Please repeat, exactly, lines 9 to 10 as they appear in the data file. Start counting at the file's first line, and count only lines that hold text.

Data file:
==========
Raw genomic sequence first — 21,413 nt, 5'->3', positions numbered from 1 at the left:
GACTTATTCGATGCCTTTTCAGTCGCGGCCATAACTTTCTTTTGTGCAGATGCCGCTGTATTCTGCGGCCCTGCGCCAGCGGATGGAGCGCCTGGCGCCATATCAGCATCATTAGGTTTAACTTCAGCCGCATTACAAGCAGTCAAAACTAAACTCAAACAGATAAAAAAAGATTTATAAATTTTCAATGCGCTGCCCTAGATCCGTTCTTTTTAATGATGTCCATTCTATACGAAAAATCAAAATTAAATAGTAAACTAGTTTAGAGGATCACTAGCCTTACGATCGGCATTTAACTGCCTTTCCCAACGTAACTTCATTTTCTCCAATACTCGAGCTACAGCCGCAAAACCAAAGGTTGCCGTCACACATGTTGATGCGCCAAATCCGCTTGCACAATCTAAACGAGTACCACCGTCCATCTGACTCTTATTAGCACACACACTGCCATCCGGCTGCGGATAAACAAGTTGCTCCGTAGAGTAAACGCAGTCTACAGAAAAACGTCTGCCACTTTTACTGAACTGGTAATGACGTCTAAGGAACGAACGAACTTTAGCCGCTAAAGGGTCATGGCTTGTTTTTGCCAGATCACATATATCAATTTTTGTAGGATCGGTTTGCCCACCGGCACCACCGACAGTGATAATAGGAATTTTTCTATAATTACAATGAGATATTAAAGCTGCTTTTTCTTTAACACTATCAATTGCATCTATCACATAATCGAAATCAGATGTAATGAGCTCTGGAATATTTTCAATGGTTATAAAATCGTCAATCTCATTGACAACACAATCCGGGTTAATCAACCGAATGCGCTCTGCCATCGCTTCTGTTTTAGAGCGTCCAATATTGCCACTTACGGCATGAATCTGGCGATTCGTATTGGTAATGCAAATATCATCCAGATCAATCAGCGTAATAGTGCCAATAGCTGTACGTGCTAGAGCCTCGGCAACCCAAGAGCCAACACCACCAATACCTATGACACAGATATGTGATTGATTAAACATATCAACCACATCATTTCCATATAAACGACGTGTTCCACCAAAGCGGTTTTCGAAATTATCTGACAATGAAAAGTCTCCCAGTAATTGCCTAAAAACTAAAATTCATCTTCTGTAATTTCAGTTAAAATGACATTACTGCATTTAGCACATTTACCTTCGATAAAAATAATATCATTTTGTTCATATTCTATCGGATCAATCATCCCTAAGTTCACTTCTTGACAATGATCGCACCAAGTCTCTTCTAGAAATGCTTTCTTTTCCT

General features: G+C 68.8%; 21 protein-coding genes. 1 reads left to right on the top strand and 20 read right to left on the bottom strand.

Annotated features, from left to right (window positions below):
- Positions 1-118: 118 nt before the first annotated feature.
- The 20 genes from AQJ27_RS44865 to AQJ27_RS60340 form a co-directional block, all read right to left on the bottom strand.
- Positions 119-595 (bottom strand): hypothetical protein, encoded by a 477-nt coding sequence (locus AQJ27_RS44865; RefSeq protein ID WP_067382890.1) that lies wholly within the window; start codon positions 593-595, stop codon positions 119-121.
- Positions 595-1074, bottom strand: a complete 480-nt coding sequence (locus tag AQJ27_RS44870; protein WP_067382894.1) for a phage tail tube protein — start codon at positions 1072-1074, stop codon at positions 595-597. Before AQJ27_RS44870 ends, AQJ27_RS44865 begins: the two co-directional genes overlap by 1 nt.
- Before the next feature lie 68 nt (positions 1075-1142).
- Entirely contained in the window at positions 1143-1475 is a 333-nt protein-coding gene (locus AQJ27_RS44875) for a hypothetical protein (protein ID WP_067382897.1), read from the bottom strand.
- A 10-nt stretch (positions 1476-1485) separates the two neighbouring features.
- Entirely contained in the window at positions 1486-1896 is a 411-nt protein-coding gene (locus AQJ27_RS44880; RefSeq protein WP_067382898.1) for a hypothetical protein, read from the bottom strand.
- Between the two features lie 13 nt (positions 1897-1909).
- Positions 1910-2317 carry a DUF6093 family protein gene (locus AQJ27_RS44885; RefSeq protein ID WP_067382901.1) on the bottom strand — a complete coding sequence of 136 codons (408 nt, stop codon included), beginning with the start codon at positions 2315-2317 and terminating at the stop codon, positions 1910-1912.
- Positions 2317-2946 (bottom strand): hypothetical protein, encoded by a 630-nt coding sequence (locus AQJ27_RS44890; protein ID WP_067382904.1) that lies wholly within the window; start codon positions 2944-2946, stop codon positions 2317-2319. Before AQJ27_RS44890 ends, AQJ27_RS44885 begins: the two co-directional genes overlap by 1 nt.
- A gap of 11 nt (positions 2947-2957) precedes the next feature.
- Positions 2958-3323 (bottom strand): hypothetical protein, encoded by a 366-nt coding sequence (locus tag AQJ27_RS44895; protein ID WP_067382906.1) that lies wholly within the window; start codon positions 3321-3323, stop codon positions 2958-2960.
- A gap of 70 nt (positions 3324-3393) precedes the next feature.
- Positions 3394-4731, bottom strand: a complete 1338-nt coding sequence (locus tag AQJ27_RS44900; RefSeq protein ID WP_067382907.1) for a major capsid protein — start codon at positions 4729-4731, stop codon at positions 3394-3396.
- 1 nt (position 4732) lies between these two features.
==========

- Before the next feature lie 68 nt (positions 1075-1142).
- Entirely contained in the window at positions 1143-1475 is a 333-nt protein-coding gene (locus AQJ27_RS44875) for a hypothetical protein (protein ID WP_067382897.1), read from the bottom strand.